The circumstances of the HCA transaction in late July 2006 involved a consortium of PE firms (the Winning HCA Consortium) negotiating a deal for the $US33 billion LBO of HCA.  It is alleged that the HCA transaction took place in the context of another transaction, the LBO of Freescale which occurred in September 2006 (the Freescale transaction) through a different consortium of PE firms (the Winning Freescale Consortium).  The plaintiffs allege that the Winning HCA Consortium had “asked the industry to step down on HCA” and that, despite strong interest in HCA, the HCA Defendants “stood down” and communicated their decision to “stand down” to the Winning HCA Consortium shortly after the deal was signed, but before it had closed, and in circumstances where it remained open for additional bids.

Then, in September 2006, the Winning Freescale Consortium was close to securing a deal to purchase Freescale when another consortium, which included some of the Winning HCA Consortium, sent an indication of interest to the Freescale Board resulting in disruption to the Winning Freescale Consortium’s deal.   It is alleged that the Winning Freescale Consortium began mounting, as retaliation, a competing bid for HCA despite the prior request to “stand down”.  The plaintiffs allege that due to the threat of competing bids, the consortiums communicated with each other and “stood down” from each other’s respective bids.

Decision not to dismiss the proceedings is upheld

In their application to have the proceedings dismissed, the PE firms argued that there was insufficient evidence to create a genuine issue for determination by the Court.  On 13 May 2013, the Court rejected the PE firms’ attempt to dismiss the case.

First, the Court held there was evidence that the practice of not “jumping” each other’s proprietary deals may not be the result of mere independent conduct.  The Court relied on various email evidence including one contemporaneous email written by an executive of a relevant PE firm that “no one in private equity ever jumps an announced deal”.  Whilst the Court agreed there was a genuine issue in respect of “jumping”, it required the plaintiffs to narrow their overarching conspiracy claim to a more confined allegation of conspiracy between the PE firms to refrain from “jumping” each other’s proprietary deals. In that respect, the Court held:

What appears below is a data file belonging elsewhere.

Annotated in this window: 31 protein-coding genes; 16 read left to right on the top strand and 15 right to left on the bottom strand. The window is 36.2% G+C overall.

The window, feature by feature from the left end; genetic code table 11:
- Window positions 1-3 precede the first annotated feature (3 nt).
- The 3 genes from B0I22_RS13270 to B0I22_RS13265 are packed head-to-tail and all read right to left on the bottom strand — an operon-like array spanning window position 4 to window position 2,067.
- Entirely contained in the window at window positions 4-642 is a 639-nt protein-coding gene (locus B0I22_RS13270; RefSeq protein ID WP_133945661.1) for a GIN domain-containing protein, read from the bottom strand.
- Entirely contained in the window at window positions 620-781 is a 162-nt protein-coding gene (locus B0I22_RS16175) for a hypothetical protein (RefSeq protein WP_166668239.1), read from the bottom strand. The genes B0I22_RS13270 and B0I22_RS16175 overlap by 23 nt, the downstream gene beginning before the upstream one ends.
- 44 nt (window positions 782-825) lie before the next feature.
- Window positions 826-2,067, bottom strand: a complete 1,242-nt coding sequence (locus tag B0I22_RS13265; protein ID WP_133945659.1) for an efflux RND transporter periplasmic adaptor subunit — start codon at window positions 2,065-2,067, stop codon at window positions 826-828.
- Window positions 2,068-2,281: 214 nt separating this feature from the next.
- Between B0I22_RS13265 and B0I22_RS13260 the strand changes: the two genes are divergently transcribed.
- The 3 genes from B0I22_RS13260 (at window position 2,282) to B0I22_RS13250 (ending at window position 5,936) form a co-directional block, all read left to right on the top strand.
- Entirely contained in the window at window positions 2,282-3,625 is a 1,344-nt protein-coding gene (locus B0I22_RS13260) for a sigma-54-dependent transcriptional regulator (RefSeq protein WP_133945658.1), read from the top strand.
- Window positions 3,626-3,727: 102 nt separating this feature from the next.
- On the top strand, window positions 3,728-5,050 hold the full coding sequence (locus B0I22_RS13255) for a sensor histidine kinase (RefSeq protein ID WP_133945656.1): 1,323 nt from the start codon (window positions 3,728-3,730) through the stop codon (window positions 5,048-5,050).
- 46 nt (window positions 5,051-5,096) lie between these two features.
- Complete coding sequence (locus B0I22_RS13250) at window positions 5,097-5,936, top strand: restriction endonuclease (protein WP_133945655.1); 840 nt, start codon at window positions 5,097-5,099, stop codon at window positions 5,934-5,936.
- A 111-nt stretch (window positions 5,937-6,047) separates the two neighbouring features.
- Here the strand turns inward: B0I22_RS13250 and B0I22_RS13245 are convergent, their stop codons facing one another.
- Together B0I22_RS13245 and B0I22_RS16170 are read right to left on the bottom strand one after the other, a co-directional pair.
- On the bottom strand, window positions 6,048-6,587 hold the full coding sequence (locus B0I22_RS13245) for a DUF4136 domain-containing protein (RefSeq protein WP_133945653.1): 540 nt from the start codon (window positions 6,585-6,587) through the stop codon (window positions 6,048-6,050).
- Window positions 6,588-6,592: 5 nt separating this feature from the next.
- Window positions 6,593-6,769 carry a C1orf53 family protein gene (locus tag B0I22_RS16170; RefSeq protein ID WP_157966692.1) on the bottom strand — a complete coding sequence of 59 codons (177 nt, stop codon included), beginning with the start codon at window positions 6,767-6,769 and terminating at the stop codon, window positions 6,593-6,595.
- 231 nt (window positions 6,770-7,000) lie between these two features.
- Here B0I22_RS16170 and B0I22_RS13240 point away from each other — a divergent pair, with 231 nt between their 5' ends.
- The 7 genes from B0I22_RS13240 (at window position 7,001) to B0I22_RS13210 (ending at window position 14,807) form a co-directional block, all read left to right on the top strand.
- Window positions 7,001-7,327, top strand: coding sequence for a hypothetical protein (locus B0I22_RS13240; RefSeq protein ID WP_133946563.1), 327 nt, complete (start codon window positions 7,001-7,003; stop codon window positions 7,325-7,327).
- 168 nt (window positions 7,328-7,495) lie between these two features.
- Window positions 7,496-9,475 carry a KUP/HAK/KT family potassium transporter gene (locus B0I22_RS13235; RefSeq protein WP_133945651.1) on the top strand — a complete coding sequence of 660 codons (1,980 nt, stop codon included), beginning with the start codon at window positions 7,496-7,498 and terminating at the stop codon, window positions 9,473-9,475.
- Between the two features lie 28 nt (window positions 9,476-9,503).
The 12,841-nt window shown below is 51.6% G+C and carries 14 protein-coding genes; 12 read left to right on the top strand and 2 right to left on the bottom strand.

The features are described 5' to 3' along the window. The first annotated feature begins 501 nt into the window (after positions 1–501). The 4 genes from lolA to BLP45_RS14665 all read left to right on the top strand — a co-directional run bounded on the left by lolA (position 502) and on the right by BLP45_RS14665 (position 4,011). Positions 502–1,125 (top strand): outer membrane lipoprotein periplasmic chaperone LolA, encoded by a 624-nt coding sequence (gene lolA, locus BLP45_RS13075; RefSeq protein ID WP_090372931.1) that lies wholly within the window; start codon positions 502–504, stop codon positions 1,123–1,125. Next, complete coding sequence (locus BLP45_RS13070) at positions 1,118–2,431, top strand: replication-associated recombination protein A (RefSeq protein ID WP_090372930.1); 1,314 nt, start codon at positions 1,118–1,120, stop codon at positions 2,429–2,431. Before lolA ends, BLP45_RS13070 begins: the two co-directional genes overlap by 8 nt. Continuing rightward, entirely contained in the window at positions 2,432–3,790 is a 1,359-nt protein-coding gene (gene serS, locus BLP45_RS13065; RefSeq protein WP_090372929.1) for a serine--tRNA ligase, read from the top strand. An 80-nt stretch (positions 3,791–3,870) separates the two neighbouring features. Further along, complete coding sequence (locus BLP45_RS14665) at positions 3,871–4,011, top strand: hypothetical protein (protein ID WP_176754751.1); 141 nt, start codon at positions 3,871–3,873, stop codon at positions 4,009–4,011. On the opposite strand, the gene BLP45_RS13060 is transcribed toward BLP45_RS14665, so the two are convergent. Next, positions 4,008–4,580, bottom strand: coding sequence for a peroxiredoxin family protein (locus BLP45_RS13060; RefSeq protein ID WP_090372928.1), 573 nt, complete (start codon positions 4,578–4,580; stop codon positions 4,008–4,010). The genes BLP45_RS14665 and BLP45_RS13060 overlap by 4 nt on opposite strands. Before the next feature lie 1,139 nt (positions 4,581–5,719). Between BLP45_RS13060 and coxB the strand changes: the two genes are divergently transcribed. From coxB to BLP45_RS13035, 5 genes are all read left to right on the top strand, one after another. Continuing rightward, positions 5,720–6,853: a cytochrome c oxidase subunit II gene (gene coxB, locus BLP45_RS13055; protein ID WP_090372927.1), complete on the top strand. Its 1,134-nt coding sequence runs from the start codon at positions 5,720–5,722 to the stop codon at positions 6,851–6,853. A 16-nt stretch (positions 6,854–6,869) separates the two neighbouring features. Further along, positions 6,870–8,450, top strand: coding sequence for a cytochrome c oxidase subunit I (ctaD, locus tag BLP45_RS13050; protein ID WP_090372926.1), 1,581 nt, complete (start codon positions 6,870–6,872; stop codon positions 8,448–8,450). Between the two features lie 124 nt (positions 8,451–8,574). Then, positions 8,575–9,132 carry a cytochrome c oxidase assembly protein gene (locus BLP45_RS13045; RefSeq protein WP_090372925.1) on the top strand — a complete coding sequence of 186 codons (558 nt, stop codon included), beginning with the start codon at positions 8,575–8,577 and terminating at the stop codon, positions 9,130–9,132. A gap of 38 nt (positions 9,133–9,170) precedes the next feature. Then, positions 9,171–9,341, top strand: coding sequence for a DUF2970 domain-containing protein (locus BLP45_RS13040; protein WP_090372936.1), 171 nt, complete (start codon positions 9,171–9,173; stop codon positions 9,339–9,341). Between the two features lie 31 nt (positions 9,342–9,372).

“… the evidence shows a kaleidoscope of interactions among an ever-rotating, overlapping cast of Defendants as they reacted to the spontaneous events of the market.  While some groups of transactions and Defendants can be connected by “quid pro quo” arrangements, correspondence, or prior working relationships, there is little evidence in the record suggesting that any single interaction was the result of a larger scheme.”

Second, the Court held that the available evidence made it possible to infer that there may have been an agreement to “stand down” regarding the HCA transaction.  Again, the Court relied on the email communications of the relevant PE firms to make this finding.

An appeal of the decision not to dismiss the proceedings was filed by the PE firms but only in relation to the HCA transaction allegation.  The appeal was denied on 20 June 2013 with the Court again finding that the evidence before it created a genuine issue as to whether an agreement to “stand down” on HCA existed.

A further challenge by the PE firms was again denied more recently, with the Court handing down a decision on 16 July 2013. In that decision, the Court held that there was evidence to support that each PE firm defendant (apart from two firms who were dismissed from the proceeding) may have been connected to the alleged overarching conspiracy not to “jump” another bank’s proprietary deals.

These preliminary rulings have narrowed the scope of issues that will proceed to trial for determination as to whether the PE firms have breached the antitrust laws.

Key takeaway

This ongoing case highlights the need for PE firms to carefully analyse circumstances in which joint bidding activities may be legitimate and to mitigate the risks of any competitor interactions where that would seem to serve no lawful purpose.  It also highlights the use of email communications in litigation and the risk that potentially legitimate communications can be subsequently mischaracterised.